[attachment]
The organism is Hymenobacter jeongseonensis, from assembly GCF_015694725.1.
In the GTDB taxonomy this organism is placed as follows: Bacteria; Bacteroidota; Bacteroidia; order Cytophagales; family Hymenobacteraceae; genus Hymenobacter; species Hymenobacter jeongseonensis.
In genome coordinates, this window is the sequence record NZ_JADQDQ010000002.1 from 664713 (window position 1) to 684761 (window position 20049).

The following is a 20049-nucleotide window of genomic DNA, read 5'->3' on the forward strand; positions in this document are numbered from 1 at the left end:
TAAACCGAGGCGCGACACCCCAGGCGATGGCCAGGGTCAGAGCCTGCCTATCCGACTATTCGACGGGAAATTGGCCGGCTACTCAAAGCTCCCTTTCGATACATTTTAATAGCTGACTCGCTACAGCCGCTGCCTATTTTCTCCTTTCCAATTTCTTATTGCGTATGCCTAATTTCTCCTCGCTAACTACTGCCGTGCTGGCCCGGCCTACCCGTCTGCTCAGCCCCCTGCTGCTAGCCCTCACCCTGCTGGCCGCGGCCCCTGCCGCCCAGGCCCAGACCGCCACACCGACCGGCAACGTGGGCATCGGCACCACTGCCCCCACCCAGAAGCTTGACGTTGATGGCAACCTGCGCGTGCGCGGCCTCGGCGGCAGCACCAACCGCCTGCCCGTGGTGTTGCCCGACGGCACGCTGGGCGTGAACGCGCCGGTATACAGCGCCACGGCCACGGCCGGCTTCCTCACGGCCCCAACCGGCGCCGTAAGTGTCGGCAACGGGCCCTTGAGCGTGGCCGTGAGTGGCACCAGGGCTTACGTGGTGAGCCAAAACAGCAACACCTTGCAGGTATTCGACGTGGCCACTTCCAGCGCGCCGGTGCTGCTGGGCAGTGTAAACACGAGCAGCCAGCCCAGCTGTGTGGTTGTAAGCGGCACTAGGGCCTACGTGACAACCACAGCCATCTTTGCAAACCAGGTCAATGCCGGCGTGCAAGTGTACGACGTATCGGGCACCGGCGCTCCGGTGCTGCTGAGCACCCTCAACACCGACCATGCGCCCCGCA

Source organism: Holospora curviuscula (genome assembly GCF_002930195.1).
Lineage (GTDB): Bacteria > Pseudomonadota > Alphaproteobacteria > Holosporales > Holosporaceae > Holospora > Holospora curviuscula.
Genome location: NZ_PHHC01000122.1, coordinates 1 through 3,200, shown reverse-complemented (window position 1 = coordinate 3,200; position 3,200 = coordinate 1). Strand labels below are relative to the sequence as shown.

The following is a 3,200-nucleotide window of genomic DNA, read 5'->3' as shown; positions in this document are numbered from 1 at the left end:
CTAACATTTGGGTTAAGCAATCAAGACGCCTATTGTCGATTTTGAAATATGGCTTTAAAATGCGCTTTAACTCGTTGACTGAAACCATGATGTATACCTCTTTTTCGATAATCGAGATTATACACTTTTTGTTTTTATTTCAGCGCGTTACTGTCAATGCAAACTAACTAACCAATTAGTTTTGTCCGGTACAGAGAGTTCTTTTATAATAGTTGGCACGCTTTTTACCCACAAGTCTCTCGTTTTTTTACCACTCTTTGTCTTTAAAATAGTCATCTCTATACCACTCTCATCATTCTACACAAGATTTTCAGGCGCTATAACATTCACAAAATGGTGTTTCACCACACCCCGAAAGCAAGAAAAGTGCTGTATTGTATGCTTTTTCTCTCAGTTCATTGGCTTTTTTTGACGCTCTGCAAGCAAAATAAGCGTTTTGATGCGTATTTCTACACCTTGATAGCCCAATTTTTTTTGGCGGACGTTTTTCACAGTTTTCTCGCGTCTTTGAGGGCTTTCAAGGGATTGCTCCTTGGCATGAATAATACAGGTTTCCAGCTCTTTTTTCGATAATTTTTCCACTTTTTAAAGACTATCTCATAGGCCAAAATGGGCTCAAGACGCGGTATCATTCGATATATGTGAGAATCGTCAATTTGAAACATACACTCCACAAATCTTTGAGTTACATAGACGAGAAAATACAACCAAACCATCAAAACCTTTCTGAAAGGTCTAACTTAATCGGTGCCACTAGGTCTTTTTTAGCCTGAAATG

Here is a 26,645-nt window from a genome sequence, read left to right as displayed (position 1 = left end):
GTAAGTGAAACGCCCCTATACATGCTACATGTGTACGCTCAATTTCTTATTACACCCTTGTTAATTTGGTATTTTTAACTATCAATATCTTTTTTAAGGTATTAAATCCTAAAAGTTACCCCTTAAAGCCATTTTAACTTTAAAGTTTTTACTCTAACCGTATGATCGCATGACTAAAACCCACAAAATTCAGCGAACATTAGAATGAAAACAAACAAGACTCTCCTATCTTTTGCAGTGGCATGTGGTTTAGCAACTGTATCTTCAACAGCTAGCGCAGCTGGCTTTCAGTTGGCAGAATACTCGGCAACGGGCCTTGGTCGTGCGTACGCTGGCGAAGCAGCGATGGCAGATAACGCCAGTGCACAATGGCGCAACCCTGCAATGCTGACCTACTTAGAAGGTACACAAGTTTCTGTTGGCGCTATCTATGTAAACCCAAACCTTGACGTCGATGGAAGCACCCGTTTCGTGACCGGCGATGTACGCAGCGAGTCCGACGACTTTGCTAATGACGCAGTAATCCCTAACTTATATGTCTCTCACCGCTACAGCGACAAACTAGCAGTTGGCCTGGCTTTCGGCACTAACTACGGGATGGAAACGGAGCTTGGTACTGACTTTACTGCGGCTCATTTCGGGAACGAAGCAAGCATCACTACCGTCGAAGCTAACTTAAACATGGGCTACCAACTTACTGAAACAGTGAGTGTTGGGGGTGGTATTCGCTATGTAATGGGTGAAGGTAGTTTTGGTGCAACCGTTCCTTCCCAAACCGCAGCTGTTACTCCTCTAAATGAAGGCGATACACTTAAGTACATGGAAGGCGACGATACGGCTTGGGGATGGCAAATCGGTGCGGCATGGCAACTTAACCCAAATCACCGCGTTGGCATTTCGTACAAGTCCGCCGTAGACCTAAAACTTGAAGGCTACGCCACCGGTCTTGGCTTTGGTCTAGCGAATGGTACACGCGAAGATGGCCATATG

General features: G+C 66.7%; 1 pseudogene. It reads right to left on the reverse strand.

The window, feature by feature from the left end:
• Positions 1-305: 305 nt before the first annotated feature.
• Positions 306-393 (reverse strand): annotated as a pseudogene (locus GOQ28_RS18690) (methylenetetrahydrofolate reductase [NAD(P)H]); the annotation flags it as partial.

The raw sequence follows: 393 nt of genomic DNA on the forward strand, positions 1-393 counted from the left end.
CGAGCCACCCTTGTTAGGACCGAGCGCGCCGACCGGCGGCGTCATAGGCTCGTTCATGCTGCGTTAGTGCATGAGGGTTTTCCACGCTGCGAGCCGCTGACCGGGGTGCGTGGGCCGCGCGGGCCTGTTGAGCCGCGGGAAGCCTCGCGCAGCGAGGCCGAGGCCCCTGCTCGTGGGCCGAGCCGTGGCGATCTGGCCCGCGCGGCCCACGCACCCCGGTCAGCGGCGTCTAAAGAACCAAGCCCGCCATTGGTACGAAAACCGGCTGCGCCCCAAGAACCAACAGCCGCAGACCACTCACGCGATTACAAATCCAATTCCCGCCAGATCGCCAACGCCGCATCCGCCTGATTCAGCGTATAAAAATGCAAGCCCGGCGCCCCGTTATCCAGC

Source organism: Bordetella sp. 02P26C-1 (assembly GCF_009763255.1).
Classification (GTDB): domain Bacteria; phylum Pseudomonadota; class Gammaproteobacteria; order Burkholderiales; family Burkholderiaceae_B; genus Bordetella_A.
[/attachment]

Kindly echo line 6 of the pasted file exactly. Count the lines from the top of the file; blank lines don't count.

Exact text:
Source organism: Holospora curviuscula (genome assembly GCF_002930195.1).